The group had a wonderful evening – quietly raucous, incredibly friendly, and without the food riots and worse of earlier days. Particularly, the nonmedical spouses were warmly welcomed and made to feel a part of the group.

 

A Message for the Profession of Medicine

 

Some statistics are available from the meeting. Almost without exception, overseas members (and there are many of them – the 1958 year was assailed by the pandemic emigration of doctors – peak year, 1966) were still practising one way or another and still enjoying medicine. The home grown members, all of whom averred that they had been in medicine at the right time, and had thoroughly enjoyed it, were nevertheless almost all retired, usually early, and glad to be so.

 

A very common comment:

 

“I truly enjoyed my medical education in Birmingham and then my stint in practice, but in recent years I was being asked to be an accountant, a business manager, a collector of other peoples’ statistics, a writer of reports that no-one ever read, and a recipient of medical decisions from non-medical managers and bureaucrats. Since about 1990 this has killed my enjoyment of medicine – the subject in which I was trained and for which my patients needed me. I enjoyed my time in practice – but I am glad to have retired early. As for accepting £10,000 to re-enter practice – forget it.”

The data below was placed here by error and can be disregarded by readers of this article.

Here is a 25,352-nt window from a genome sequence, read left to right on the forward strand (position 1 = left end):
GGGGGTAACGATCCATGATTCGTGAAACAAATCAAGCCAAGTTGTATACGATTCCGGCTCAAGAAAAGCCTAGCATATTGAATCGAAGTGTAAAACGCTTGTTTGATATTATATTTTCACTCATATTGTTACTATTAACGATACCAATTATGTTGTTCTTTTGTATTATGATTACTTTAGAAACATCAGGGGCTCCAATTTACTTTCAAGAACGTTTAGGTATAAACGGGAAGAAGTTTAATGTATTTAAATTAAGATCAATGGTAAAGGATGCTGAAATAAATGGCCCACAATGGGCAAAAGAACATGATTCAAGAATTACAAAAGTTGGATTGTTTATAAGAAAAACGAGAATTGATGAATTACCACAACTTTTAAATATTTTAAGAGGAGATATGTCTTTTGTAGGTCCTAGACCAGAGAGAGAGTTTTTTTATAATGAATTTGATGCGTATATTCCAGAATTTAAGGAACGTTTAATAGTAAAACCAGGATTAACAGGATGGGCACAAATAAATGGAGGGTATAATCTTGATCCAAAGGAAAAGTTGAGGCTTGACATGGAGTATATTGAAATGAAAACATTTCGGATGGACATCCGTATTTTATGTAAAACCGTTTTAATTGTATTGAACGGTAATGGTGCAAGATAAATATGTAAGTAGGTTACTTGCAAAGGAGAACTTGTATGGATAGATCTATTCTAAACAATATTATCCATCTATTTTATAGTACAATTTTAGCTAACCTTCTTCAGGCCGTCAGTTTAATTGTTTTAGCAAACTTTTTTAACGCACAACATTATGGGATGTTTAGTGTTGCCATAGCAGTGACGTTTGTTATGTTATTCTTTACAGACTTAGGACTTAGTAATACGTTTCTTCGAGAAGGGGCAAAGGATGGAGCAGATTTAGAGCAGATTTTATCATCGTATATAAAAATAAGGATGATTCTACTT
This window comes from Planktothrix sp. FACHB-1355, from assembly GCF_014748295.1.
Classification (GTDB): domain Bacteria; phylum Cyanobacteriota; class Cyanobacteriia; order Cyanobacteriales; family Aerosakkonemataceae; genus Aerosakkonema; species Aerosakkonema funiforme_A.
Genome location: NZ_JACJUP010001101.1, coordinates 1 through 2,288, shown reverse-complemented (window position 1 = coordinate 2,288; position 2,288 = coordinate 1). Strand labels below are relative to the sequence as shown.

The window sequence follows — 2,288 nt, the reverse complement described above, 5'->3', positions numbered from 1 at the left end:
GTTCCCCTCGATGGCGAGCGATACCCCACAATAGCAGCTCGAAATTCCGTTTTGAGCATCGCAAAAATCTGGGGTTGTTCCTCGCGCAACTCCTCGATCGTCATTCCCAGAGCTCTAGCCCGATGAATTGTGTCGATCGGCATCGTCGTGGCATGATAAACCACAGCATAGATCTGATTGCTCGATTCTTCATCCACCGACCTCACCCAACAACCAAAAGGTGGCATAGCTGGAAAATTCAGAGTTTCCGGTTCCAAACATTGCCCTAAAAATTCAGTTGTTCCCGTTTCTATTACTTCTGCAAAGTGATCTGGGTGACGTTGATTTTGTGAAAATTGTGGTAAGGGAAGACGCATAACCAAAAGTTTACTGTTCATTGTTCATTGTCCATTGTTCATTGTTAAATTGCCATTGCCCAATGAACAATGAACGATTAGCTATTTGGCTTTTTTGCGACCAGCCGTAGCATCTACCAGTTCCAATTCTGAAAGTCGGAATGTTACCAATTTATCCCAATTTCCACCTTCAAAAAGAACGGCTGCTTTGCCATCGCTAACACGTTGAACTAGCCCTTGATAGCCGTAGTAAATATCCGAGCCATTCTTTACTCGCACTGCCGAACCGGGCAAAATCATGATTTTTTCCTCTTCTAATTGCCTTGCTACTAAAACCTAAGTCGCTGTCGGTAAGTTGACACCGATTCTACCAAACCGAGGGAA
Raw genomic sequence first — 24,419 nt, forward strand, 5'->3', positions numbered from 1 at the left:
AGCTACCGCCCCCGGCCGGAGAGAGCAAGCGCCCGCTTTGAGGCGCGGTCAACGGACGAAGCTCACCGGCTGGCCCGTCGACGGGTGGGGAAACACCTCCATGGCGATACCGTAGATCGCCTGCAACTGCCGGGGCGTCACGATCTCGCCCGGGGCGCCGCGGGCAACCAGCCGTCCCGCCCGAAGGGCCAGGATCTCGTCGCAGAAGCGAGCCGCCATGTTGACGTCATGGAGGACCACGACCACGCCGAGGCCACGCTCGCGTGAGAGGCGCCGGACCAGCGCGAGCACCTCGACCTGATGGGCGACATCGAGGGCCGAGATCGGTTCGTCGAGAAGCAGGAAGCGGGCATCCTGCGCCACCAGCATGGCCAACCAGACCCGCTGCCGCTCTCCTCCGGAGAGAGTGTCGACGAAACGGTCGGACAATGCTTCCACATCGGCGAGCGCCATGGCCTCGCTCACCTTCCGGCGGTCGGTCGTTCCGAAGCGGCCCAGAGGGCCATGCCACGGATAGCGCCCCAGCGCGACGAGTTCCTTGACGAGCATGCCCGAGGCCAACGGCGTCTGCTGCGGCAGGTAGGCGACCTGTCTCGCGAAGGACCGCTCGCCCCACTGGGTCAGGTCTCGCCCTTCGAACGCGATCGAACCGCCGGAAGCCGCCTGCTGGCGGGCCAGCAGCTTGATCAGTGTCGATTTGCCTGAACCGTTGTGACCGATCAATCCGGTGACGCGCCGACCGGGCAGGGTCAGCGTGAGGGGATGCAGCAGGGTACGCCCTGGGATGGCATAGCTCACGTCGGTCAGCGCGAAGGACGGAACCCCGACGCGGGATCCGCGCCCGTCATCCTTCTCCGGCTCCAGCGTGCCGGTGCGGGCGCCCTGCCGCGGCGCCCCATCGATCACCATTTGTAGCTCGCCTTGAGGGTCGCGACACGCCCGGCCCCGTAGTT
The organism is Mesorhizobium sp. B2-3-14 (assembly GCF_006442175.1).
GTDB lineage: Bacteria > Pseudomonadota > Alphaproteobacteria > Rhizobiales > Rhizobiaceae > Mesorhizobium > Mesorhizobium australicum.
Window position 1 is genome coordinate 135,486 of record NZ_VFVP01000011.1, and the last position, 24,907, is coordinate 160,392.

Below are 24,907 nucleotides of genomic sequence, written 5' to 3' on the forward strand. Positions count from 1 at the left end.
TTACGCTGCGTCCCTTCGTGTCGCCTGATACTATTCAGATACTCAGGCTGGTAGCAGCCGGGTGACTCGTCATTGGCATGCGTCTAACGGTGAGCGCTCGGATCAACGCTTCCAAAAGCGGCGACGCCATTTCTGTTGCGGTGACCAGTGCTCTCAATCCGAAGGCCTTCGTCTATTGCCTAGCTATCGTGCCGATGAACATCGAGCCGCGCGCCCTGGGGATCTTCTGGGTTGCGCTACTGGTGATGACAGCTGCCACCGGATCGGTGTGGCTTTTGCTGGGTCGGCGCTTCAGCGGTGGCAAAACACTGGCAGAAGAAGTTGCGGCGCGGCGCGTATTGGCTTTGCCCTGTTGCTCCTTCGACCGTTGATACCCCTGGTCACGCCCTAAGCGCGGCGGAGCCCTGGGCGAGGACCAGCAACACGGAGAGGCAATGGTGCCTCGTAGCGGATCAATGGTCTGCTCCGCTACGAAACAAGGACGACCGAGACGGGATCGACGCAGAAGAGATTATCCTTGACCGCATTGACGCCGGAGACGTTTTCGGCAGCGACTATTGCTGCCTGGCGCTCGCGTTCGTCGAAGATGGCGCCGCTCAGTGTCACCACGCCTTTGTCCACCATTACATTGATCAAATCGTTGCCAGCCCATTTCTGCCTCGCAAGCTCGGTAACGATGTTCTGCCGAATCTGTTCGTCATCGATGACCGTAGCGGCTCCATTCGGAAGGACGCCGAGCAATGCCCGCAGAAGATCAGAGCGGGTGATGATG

Home grown members see anger and frustration amongst both doctors and patients. Both are upset because they see that the two biggest pressures in medicine are medical indemnity and balancing the medical budget – patient care is a poor third.

 

Of course, not every UK physician said that – but a lot of them did. The profession, and more, the people (not nowadays doctors) who currently run the profession, need to take note of this, to recognise the damage that has been done, and to decide (with Government) whether or not it is time to repair that damage before the next ten years-worth of medical reunions say the same thing in spades.

 

Not every overseas physician was still working – but most were – and were still enjoying their work despite the fact that some of the problems that have beset UK medicine, have also, in different ways, affected overseas medicine.

 

It would be easy to dismiss such comments as the grumblings of old folks – after all we all remember our grandfathers complaining that a farthing no longer bought anything. But a lot of people averred that the current set of grumbles was not the usual generation thing, not a pining for a lost (and never-ever-existent) nirvana or shangrila, but a realistic comment about real damage to the reality of medicine.